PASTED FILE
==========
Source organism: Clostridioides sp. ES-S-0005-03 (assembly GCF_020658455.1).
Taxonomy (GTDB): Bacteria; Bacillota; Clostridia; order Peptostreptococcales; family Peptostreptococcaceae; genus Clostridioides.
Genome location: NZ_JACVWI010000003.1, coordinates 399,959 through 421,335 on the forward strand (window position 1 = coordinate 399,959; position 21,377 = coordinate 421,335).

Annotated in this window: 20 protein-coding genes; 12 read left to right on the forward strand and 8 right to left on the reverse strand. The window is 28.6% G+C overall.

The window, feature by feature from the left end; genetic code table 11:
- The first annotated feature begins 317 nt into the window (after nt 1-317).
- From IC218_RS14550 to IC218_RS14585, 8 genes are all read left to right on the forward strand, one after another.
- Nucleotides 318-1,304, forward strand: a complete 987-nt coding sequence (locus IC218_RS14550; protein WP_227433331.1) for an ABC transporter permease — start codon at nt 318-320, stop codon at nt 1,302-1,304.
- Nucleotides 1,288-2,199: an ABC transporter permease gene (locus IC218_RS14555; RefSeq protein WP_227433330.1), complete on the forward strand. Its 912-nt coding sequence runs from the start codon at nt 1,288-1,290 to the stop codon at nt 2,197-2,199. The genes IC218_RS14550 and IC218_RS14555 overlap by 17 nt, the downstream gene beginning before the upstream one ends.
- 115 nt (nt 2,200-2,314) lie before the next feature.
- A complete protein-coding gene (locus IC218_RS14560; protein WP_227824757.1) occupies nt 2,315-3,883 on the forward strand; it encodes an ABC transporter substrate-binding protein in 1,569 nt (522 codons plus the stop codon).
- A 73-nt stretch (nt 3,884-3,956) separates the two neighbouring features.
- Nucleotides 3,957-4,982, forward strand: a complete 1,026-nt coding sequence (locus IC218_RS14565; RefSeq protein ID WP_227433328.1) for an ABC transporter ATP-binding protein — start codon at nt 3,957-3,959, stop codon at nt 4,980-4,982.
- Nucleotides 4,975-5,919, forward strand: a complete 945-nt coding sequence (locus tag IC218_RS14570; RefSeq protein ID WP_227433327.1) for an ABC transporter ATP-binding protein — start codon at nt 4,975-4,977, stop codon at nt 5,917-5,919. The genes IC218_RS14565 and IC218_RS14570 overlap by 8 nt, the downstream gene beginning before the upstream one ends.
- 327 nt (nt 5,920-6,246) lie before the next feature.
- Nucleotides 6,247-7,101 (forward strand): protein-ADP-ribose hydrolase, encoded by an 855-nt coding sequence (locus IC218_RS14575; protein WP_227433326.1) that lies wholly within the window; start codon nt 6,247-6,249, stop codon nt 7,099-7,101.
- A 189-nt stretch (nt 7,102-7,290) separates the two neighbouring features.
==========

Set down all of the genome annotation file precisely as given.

Source organism: Clostridioides sp. ES-S-0005-03 (assembly GCF_020658455.1).
Taxonomy (GTDB): Bacteria; Bacillota; Clostridia; order Peptostreptococcales; family Peptostreptococcaceae; genus Clostridioides.
Genome location: NZ_JACVWI010000003.1, coordinates 399,959 through 421,335 on the forward strand (window position 1 = coordinate 399,959; position 21,377 = coordinate 421,335).

Annotated in this window: 20 protein-coding genes; 12 read left to right on the forward strand and 8 right to left on the reverse strand. The window is 28.6% G+C overall.

The window, feature by feature from the left end; genetic code table 11:
- The first annotated feature begins 317 nt into the window (after nt 1-317).
- From IC218_RS14550 to IC218_RS14585, 8 genes are all read left to right on the forward strand, one after another.
- Nucleotides 318-1,304, forward strand: a complete 987-nt coding sequence (locus IC218_RS14550; protein WP_227433331.1) for an ABC transporter permease — start codon at nt 318-320, stop codon at nt 1,302-1,304.
- Nucleotides 1,288-2,199: an ABC transporter permease gene (locus IC218_RS14555; RefSeq protein WP_227433330.1), complete on the forward strand. Its 912-nt coding sequence runs from the start codon at nt 1,288-1,290 to the stop codon at nt 2,197-2,199. The genes IC218_RS14550 and IC218_RS14555 overlap by 17 nt, the downstream gene beginning before the upstream one ends.
- 115 nt (nt 2,200-2,314) lie before the next feature.
- A complete protein-coding gene (locus IC218_RS14560; protein WP_227824757.1) occupies nt 2,315-3,883 on the forward strand; it encodes an ABC transporter substrate-binding protein in 1,569 nt (522 codons plus the stop codon).
- A 73-nt stretch (nt 3,884-3,956) separates the two neighbouring features.
- Nucleotides 3,957-4,982, forward strand: a complete 1,026-nt coding sequence (locus IC218_RS14565; RefSeq protein ID WP_227433328.1) for an ABC transporter ATP-binding protein — start codon at nt 3,957-3,959, stop codon at nt 4,980-4,982.
- Nucleotides 4,975-5,919, forward strand: a complete 945-nt coding sequence (locus tag IC218_RS14570; RefSeq protein ID WP_227433327.1) for an ABC transporter ATP-binding protein — start codon at nt 4,975-4,977, stop codon at nt 5,917-5,919. The genes IC218_RS14565 and IC218_RS14570 overlap by 8 nt, the downstream gene beginning before the upstream one ends.
- 327 nt (nt 5,920-6,246) lie before the next feature.
- Nucleotides 6,247-7,101 (forward strand): protein-ADP-ribose hydrolase, encoded by an 855-nt coding sequence (locus IC218_RS14575; protein WP_227433326.1) that lies wholly within the window; start codon nt 6,247-6,249, stop codon nt 7,099-7,101.
- A 189-nt stretch (nt 7,102-7,290) separates the two neighbouring features.